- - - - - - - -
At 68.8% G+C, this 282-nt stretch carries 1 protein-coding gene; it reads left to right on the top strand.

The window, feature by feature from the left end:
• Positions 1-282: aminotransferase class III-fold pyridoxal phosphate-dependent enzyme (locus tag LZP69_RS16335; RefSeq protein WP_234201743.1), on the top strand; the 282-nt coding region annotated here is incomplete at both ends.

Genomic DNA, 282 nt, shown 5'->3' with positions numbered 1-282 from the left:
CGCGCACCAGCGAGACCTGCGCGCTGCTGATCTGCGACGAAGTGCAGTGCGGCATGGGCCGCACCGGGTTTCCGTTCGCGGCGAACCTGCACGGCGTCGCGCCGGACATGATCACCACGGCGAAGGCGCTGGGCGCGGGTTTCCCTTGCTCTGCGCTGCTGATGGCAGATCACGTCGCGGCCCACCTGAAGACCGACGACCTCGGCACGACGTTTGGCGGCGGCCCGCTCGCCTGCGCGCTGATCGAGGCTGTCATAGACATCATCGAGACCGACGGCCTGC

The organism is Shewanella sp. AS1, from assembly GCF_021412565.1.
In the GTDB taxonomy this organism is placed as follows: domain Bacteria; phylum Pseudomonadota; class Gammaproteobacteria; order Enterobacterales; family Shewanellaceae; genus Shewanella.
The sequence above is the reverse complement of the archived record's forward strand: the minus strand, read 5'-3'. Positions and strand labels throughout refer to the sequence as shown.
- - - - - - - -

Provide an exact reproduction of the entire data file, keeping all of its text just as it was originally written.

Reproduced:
At 68.8% G+C, this 282-nt stretch carries 1 protein-coding gene; it reads left to right on the top strand.

The window, feature by feature from the left end:
• Positions 1-282: aminotransferase class III-fold pyridoxal phosphate-dependent enzyme (locus tag LZP69_RS16335; RefSeq protein WP_234201743.1), on the top strand; the 282-nt coding region annotated here is incomplete at both ends.

Genomic DNA, 282 nt, shown 5'->3' with positions numbered 1-282 from the left:
CGCGCACCAGCGAGACCTGCGCGCTGCTGATCTGCGACGAAGTGCAGTGCGGCATGGGCCGCACCGGGTTTCCGTTCGCGGCGAACCTGCACGGCGTCGCGCCGGACATGATCACCACGGCGAAGGCGCTGGGCGCGGGTTTCCCTTGCTCTGCGCTGCTGATGGCAGATCACGTCGCGGCCCACCTGAAGACCGACGACCTCGGCACGACGTTTGGCGGCGGCCCGCTCGCCTGCGCGCTGATCGAGGCTGTCATAGACATCATCGAGACCGACGGCCTGC

The organism is Shewanella sp. AS1, from assembly GCF_021412565.1.
In the GTDB taxonomy this organism is placed as follows: domain Bacteria; phylum Pseudomonadota; class Gammaproteobacteria; order Enterobacterales; family Shewanellaceae; genus Shewanella.
The sequence above is the reverse complement of the archived record's forward strand: the minus strand, read 5'-3'. Positions and strand labels throughout refer to the sequence as shown.